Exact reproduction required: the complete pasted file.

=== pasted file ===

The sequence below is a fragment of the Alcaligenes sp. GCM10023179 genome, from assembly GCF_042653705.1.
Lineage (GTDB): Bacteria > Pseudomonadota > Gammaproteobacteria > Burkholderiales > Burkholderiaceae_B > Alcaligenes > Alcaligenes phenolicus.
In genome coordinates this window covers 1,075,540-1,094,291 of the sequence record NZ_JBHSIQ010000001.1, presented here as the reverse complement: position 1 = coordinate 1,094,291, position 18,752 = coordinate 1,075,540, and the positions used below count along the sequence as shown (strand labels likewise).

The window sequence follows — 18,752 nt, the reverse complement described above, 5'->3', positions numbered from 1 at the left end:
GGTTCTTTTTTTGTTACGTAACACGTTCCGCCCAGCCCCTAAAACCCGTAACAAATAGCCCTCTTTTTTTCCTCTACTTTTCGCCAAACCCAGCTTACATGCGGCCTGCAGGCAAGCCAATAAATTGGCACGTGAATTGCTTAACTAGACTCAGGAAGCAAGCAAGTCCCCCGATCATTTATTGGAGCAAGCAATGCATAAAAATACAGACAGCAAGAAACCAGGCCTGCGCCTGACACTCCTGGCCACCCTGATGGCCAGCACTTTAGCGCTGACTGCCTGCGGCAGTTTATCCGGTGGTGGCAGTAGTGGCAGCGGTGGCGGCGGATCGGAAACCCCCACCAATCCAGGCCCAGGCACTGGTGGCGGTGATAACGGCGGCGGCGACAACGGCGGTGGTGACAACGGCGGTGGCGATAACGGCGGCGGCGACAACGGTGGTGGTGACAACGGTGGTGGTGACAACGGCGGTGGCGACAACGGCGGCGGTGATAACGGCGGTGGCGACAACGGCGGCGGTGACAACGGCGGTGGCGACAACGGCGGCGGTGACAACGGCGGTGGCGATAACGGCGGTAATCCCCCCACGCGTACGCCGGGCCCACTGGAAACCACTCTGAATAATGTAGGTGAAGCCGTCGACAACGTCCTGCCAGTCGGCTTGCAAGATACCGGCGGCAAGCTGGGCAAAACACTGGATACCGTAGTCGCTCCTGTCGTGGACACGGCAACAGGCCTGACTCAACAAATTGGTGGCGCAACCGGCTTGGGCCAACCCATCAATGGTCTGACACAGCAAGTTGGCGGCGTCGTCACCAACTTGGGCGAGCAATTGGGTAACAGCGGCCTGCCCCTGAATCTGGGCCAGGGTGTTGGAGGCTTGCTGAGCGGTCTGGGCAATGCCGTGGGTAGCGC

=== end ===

The sequence below is a fragment of the Alcaligenes sp. GCM10023179 genome, from assembly GCF_042653705.1.
Lineage (GTDB): Bacteria > Pseudomonadota > Gammaproteobacteria > Burkholderiales > Burkholderiaceae_B > Alcaligenes > Alcaligenes phenolicus.
In genome coordinates this window covers 1,075,540-1,094,291 of the sequence record NZ_JBHSIQ010000001.1, presented here as the reverse complement: position 1 = coordinate 1,094,291, position 18,752 = coordinate 1,075,540, and the positions used below count along the sequence as shown (strand labels likewise).

The window sequence follows — 18,752 nt, the reverse complement described above, 5'->3', positions numbered from 1 at the left end:
GGTTCTTTTTTTGTTACGTAACACGTTCCGCCCAGCCCCTAAAACCCGTAACAAATAGCCCTCTTTTTTTCCTCTACTTTTCGCCAAACCCAGCTTACATGCGGCCTGCAGGCAAGCCAATAAATTGGCACGTGAATTGCTTAACTAGACTCAGGAAGCAAGCAAGTCCCCCGATCATTTATTGGAGCAAGCAATGCATAAAAATACAGACAGCAAGAAACCAGGCCTGCGCCTGACACTCCTGGCCACCCTGATGGCCAGCACTTTAGCGCTGACTGCCTGCGGCAGTTTATCCGGTGGTGGCAGTAGTGGCAGCGGTGGCGGCGGATCGGAAACCCCCACCAATCCAGGCCCAGGCACTGGTGGCGGTGATAACGGCGGCGGCGACAACGGCGGTGGTGACAACGGCGGTGGCGATAACGGCGGCGGCGACAACGGTGGTGGTGACAACGGTGGTGGTGACAACGGCGGTGGCGACAACGGCGGCGGTGATAACGGCGGTGGCGACAACGGCGGCGGTGACAACGGCGGTGGCGACAACGGCGGCGGTGACAACGGCGGTGGCGATAACGGCGGTAATCCCCCCACGCGTACGCCGGGCCCACTGGAAACCACTCTGAATAATGTAGGTGAAGCCGTCGACAACGTCCTGCCAGTCGGCTTGCAAGATACCGGCGGCAAGCTGGGCAAAACACTGGATACCGTAGTCGCTCCTGTCGTGGACACGGCAACAGGCCTGACTCAACAAATTGGTGGCGCAACCGGCTTGGGCCAACCCATCAATGGTCTGACACAGCAAGTTGGCGGCGTCGTCACCAACTTGGGCGAGCAATTGGGTAACAGCGGCCTGCCCCTGAATCTGGGCCAGGGTGTTGGAGGCTTGCTGAGCGGTCTGGGCAATGCCGTGGGTAGCGC